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Base Layers and Socks


Original Post
Aaron D. · · Anchorage, AK · Joined Mar 2017 · Points: 0

Your favorite base layers for winter pursuits? (Ice climbing, touring, etc.)

jdejace · · New England · Joined Sep 2013 · Points: 5

I prefer 1-piece base layers in winter. I probably wear the Patagonia Capilene most. 

For climbing I like thin socks personally, though that's really personal preference. Depends how your boots fit, they don't really conform to your feet like a hiking boot so wearing a thick sock that cuts off your circulation is counter productive. I use Smartwool PhD, they make different thicknesses. 

Ryan Hamilton · · Orem · Joined Aug 2011 · Points: 20

I use a variety of wool base layers for ice and alpine and have always been very happy with any of them, Patagonia, Smartwool, Ibex. I also like smartwool socks a lot. 

Keatan · · Bozeman, MT · Joined Apr 2011 · Points: 20

I go all wool for base layers. Thickness and layering depends on the activity and weather. For example, I run a lot hotter ski touring than I do ice climbing and will wear my normal underwear under a softshell almost any time it's above 15 degrees or so. For socks, I've found Darn Tough to be a lot more durable than Smartwool. Medium thickness hiking socks over liners for ice climbing, ultra-thin ski socks for ski touring. Sock thickness can vary with your ice boot sizing, but I can't imagine wearing anything thicker than the ultra thins for skiing. Like most clothing choices, in the end it all comes down to personal preference.

Kyle Taylor · · Atlanta Ga · Joined Sep 2017 · Points: 0

Look into other sports options for base layers. I have an old Specialized(cycling brand) base layer I really dig. Also a Craft wool base layer. And if you haven't ever tried cycling style leg/knee or arm warmers, I'd give those a shot too.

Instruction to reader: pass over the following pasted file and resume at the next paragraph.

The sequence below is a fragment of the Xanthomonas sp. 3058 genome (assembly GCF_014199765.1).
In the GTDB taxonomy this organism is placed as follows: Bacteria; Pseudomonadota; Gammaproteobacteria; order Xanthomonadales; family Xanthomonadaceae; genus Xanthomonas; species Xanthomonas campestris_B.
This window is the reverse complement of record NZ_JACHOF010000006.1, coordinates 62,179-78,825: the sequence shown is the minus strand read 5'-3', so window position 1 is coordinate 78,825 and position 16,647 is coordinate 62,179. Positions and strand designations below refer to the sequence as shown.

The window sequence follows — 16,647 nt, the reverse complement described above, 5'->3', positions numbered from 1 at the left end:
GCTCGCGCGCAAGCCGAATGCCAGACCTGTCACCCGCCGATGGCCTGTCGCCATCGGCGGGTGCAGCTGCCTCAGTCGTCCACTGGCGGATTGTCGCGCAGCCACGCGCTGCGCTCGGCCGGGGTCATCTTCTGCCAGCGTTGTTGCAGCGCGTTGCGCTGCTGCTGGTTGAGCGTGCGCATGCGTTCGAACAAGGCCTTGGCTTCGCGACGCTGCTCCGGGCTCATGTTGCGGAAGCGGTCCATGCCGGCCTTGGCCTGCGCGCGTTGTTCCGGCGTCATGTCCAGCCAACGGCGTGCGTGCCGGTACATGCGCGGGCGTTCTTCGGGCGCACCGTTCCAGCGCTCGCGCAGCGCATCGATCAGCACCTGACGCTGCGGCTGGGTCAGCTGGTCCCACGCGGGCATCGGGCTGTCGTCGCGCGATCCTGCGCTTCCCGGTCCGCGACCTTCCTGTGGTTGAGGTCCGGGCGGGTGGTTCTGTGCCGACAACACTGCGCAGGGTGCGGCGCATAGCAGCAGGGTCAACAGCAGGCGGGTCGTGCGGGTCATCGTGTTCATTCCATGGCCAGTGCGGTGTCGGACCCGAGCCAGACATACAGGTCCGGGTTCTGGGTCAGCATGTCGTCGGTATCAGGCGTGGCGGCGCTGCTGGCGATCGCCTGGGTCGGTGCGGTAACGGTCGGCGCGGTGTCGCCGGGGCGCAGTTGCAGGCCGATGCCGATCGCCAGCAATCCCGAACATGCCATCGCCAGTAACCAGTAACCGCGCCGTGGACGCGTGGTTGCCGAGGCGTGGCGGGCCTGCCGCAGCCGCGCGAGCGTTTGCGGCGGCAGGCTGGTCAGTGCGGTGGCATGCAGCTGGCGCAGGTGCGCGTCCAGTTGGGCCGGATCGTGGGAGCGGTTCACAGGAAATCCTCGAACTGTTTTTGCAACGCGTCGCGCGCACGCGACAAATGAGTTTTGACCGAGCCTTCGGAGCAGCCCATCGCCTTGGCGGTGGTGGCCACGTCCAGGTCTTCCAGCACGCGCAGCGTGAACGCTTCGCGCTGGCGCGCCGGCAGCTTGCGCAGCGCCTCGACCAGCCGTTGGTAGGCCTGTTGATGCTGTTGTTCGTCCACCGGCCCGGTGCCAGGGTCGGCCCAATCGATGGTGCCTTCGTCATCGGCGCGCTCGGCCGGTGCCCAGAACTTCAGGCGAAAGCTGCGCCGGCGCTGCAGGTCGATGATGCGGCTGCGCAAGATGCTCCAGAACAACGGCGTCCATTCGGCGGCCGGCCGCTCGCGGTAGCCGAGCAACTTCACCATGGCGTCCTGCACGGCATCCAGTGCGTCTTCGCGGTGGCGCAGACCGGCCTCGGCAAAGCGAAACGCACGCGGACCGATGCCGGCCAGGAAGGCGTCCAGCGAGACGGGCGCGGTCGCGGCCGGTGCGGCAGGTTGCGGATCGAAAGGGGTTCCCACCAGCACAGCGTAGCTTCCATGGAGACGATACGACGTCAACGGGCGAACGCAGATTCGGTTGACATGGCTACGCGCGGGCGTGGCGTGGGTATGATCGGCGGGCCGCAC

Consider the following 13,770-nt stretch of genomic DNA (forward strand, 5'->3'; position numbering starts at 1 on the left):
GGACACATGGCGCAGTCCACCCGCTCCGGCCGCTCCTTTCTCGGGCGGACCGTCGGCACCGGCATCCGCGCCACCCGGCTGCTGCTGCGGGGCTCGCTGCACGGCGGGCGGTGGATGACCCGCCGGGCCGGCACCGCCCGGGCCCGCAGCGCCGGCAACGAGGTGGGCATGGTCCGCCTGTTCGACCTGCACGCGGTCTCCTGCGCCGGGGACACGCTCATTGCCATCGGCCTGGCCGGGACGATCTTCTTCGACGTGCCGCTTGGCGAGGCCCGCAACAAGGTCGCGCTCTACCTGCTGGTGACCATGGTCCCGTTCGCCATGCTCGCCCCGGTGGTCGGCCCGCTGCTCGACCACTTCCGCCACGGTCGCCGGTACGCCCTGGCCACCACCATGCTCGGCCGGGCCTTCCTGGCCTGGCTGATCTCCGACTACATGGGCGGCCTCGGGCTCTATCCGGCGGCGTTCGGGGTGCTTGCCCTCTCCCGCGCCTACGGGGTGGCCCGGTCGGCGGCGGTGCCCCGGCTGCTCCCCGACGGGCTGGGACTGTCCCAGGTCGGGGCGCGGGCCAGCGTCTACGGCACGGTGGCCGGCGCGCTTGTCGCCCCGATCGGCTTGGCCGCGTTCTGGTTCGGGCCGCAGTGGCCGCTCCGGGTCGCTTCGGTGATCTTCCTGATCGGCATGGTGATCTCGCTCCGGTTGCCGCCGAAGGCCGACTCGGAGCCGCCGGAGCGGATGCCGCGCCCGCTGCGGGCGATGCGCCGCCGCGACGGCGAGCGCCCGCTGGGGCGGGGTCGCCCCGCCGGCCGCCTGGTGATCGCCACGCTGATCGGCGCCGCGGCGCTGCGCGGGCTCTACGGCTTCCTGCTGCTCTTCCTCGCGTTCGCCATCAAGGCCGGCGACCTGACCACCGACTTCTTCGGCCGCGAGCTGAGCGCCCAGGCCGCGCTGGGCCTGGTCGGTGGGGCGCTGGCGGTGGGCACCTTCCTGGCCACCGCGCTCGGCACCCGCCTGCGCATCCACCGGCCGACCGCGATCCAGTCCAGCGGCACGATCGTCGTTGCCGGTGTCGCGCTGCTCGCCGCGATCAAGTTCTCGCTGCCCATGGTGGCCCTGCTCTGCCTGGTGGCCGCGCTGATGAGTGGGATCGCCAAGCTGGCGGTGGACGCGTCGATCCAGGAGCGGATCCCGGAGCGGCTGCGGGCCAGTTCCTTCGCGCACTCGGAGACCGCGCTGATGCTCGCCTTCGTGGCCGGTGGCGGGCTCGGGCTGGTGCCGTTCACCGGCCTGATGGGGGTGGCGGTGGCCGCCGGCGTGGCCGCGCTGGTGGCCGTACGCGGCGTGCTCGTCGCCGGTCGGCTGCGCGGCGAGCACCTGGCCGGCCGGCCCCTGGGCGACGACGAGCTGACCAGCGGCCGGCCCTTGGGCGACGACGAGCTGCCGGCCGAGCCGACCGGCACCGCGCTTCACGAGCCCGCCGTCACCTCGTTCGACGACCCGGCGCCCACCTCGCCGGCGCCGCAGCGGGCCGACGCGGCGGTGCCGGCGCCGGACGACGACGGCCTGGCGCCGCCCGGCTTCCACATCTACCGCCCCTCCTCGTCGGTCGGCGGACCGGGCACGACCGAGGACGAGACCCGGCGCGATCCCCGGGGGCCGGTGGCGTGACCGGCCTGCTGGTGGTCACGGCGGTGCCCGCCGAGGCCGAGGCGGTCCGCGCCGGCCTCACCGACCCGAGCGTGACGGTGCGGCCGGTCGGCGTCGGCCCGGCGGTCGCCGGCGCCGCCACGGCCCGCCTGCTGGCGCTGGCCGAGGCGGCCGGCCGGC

Yes I live in Georgia now where winters are mild but this is from several years of experience riding in -10 degree Colorado winters in snow.

Lee Green · · Edmonton, Alberta · Joined Nov 2011 · Points: 50

Over years of outdoor activities of all kinds (hiking/backpacking, climbing, scrambling, whitewater kayaking, canoeing, mountain biking, road biking, cross country skiing, backcountry skiing, pretty much any excuse to go outside and play), and trying all manner of options, I've gravitated to all wool base as well. Icebreaker and Smartwool mostly. For socks, Smartwool and Wigwam, thickness depending on what fits in the boot du jour without compressing and thereby reducing insulation and circulation. I used to use a thin silk liner sock under the primary sock for backpacking and backcountry ski touring, but have found that with properly chosen sock weight for the boot I don't really need it.

AlpineIce · · Upstate, NY · Joined Mar 2011 · Points: 255

Capilene for base layers & thin Darn Tough for socks.

Max Forbes · · Vermont & Colorado · Joined Jan 2014 · Points: 114

I tend to sweat, so I almost always wear a poly top. Thickness depends on how cold it is. For bottoms, I have thin poly for warm day and thinker wool for cold days. I like Patagonia for poly, and I’ve recently been using Minus33 for wool. For socks, I’m a huge fan of Darn Tough, although smartwools new mountaineering boot specific sock is also pretty awesome, particularly if you have a high instep like I do. 

Guideline #1: Don't be a jerk.

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